Many people associate either IV The Emperor or 4 of Wands with the Vernal Equinox, because of those cards’ associations with the astrological sign Aries. But to me no card epitomizes the advent of Spring more than the Empress, in particular III The Empress as depicted by Lady Frieda Harris.
“Spring Rain,” a short poem by Barbara W. Klaser.
Tarot of Transformation, 8 Balance. This card is a reminder that we are observed, or that what we do is somehow recorded. If not by other people or our own higher selves, then by the powers or laws of the universe.
Tarot of Transformation. This 6 of Wands is quite different from that of a traditional tarot. If there’s any kind of victory, it’s that of finally being able to contact one’s true self, one’s inner seeing.
The 10 of Swords is traditionally seen as a death card or a card of endings. But not necessarily a literal death. In this case it’s described more as a literary death, with the keywords “Leaving the Story.” We create our own stories, with our own lives as the settings and ourselves as the central characters. We choose to stay or go, in most situations of life.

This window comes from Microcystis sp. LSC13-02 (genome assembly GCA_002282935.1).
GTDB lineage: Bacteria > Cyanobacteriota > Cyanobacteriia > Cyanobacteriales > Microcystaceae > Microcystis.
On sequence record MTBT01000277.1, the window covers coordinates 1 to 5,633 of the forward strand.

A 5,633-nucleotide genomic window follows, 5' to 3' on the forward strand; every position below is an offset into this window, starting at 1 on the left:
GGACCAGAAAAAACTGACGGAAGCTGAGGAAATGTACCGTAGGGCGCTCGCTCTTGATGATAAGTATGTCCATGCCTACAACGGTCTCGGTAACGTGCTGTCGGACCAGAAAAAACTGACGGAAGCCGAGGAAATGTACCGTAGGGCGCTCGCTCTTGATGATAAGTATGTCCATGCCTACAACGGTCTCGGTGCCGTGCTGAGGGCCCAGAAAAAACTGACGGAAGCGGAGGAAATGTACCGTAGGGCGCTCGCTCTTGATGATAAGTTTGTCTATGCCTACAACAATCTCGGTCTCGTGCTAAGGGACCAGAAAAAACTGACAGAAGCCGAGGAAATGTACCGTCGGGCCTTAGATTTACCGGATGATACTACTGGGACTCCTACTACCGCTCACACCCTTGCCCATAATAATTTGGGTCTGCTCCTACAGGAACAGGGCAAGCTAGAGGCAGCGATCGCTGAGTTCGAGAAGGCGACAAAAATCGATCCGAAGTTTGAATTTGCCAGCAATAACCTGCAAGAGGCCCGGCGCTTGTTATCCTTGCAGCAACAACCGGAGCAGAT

Tarot of Transformation, 5 of Wands. There are five mushrooms in the scene, and they are the “wands,” described in the text as illustrating the organic movement of expression in their growth patterns.
0 The Fool: Ignorance or Innocence? The figure in this card wears a costume reminiscent of a harlequin, and a mask. The figure follows a star, but looks over their shoulder at a smaller figure who appears to be demanding attention.
Tarot of Transformation. I find these cards particularly healing in their images and messages. It’s almost like having a deck of 78 Major Arcana. To view images and reviews of Tarot of Transformation, visit creator Jasmin Cori’s Amazon Author Page, Creator Willow Arleneaâ€™s Website. Willow Arlenea has a YouTube channel with some videos related to…